COX’S BAZAR, Bangladesh, (Reuters) – Rohingya Muslims fleeing to Bangladesh from escalating violence in Myanmar face the growing danger of sickness and attempts by the Bangladesh authorities to send them home, despite a United Nations plea that they be allowed to seek shelter.
A series of coordinated attacks by Rohingya insurgents on security forces in the north of Myanmar’s Rakhine state on Friday has triggered a fresh exodus to Bangladesh of Muslim villagers trying to escape the violence.
At least 109 people have been killed in the clashes in Myanmar, according to the government, most of them militants but including members of the security forces and civilians.
The United Nations Security Council will meet behind closed doors today, at the request of Britain, to discuss the situation in Myanmar.
Bangladesh border guards told Reuters they had sent about 550 Rohingya back across the Naf river that separates the two countries since Monday, despite an appeal by U.N. Secretary-General Antonio Guterres for Dhaka to allow Rohingya to seek safety.
Border patrols were also trying to block people from crossing the frontier.
The treatment of about 1.1 million Muslim Rohingya in Myanmar has become the biggest challenge for national leader Aung San Suu Kyi, who has been accused by Western critics of not speaking out on behalf of a minority who have long complained of persecution.
The Rohingya are denied citizenship in Myanmar and classified as illegal immigrants, despite claiming roots there that go back centuries.
The violence marks a dramatic escalation of a conflict that has simmered since October, when a similar, but much smaller, series of Rohingya attacks on security posts prompted a fierce military response dogged by allegations of human rights abuses.
The top U.N. human rights official, Zeid Ra’ad al-Hussein, called on Myanmar yesterday to ensure its security forces refrained from using disproportionate force, adding that the political leadership had a duty to protect all civilians “without discrimination”.
“This turn of events is deplorable. It was predicted and could have been prevented,” he said.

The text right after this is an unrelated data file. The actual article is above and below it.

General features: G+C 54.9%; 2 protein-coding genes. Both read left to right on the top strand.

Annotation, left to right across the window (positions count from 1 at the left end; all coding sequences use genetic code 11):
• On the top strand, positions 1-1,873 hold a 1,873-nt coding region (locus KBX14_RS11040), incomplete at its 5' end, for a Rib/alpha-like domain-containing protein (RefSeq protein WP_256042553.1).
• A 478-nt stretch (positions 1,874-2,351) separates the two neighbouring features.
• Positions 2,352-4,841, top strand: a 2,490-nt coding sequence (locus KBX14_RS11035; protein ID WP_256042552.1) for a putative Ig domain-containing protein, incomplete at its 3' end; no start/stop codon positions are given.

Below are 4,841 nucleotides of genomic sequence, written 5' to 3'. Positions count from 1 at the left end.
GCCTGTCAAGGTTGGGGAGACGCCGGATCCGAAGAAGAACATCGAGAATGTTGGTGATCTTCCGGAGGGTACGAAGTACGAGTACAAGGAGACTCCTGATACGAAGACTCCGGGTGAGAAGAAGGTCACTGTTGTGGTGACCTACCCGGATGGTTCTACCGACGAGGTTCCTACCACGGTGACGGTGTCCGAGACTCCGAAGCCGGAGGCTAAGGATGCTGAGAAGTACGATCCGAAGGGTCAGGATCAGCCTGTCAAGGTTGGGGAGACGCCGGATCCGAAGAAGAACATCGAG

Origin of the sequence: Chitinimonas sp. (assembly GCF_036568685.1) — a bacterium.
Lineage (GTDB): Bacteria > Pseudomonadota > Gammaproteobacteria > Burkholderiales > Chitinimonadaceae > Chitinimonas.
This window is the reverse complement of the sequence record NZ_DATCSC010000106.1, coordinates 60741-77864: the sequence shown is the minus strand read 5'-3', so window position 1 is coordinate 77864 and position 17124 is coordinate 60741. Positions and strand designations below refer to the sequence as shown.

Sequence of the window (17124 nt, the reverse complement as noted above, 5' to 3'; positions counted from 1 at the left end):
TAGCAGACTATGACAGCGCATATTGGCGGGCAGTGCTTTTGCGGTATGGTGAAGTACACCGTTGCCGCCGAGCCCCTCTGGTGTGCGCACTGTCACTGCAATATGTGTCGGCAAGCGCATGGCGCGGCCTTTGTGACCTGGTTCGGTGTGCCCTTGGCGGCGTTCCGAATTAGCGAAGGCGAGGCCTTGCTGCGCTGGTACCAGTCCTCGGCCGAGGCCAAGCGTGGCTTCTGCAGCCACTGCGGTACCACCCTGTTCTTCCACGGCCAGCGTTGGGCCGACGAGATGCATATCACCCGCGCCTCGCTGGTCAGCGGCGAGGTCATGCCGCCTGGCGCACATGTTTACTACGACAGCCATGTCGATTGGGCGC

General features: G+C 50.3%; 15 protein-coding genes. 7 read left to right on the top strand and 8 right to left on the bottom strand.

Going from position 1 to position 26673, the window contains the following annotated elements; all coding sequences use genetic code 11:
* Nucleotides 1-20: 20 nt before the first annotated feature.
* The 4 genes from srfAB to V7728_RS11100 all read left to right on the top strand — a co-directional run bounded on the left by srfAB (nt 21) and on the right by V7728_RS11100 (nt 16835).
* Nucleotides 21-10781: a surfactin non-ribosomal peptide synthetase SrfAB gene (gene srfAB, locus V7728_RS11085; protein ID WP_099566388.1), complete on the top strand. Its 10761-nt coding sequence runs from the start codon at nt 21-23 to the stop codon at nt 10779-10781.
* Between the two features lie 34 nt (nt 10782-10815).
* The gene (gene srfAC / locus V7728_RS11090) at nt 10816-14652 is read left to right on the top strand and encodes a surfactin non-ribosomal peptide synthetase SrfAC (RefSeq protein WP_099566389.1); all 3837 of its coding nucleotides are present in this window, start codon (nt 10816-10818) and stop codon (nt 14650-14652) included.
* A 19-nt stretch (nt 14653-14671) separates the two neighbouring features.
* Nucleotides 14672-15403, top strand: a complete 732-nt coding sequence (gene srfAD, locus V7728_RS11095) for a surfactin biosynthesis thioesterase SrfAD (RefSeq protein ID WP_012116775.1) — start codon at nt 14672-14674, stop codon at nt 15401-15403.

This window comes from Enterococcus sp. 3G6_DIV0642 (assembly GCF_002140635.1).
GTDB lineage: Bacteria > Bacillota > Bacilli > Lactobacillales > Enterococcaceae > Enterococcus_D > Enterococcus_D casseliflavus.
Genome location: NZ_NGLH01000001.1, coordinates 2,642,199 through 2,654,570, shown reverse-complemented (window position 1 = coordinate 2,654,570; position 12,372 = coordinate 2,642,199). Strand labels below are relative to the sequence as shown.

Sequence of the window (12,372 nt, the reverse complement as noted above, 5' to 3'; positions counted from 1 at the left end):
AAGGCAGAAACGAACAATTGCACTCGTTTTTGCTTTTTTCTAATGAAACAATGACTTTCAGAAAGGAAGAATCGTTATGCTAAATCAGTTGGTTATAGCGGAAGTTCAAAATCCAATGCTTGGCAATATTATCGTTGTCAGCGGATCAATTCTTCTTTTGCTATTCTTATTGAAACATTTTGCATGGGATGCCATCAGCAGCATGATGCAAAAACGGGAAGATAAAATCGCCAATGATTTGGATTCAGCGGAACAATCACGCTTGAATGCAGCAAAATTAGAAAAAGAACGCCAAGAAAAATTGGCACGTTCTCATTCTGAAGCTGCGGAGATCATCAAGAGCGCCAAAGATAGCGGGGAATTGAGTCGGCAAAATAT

Myanmar’s National Security Adviser Thaung Tun said at a news conference that Myanmar had come under attack and had the full right to defend itself. He added that “security personnel have been instructed to make sure that innocent civilians are not harmed”.
Bangladesh is already host to more than 400,000 Rohingya refugees who have fled Buddhist-majority Myanmar since the early 1990s. Dhaka has asked the U.N. to pressure Myanmar over its treatment of the Muslim minority, insisting it cannot accept any more.
Still, more than 8,700 have registered in Bangladesh since Friday, the U.N. said.
Hundreds of new arrivals milled around the entrance of the Kutapalong makeshift camp, the biggest unofficial refugee camp on the Bangladesh side of the border. Village elders said many of the Muslim hamlets near the border were empty, and said troops and ethnic Rakhine Buddhists had set fire to homes.
Around another 4,000 people were stranded in the no man’s land between the two countries near Taung Bro village, where temporary shelters stretched for several hundred metres on a narrow strip between the Naf river and Myanmar’s border fence.
Reuters reporters saw women, some carrying children and the sick, fording the river, which at that location is less than 10 metres wide. Bangladeshi border guards permitted about half a dozen people at a time to cross to access a pile of donated medicines.
“We came here out of fear for our lives, but we can’t cross. So we don’t know what to do,” said Aung Myaing, from Taung Bro Let Way village, standing knee-deep in the river.
When asked about insurgents he said: “We didn’t see them, we have no relation to them. But Myanmar doesn’t distinguish between the terrorists and civilians. They are hunting all the Rohingya.”
Many Rohingya trying to enter Bangladesh were sick and at least six have died after making the crossing, an aid worker said, adding that fear of being caught and sent back meant some refused to seek help.
An army source in Rakhine told Reuters that troops were hunting down insurgents across the region, clearing landmines and evacuating non-Muslims and government staff.
The government continued a mass evacuation of thousands of ethnic Rakhine Buddhists from the area, where they are a minority, to larger towns, police stations and army bases.
“All the people want to follow the army to get out of here. We have no cooking oil, we have no vegetables, we only have rice and people are in poor health,” Maung Thein Hla, a Rakhine resident stranded in the village of Taman Thar, told Reuters.
Satellite imagery analysed by New York-based Human Rights Watch showed widespread burnings in at least 10 areas in northern Rakhine since the Friday raids, the group said.
Home Affairs Minister General Kyaw Swe said construction materials imported by international aid groups to northern Rakhine, such as steel pipes, have been used by insurgents to make weapons.
“We have found out that those things were used in handmade mines and handmade cartridges when it got to extremists and (were used to) attack our security forces,” said Kyaw Swe at a news conference.
The U.N. and international aid groups evacuated all “non-critical” staff out of the area after Suu Kyi’s office repeatedly published pictures of World Food Programme energy biscuits allegedly found at an insurgent camp and after it said it was investigating aid groups support for the insurgents in one incident.
The army source said the militants had produced a large number of landmines and were ambushing troops before quickly vanishing into the forests and mountains.
“This is their region. Any village can be their base camp – any mosque can be their headquarters,” he said. “We cannot distinguish who are insurgents or who are villagers.”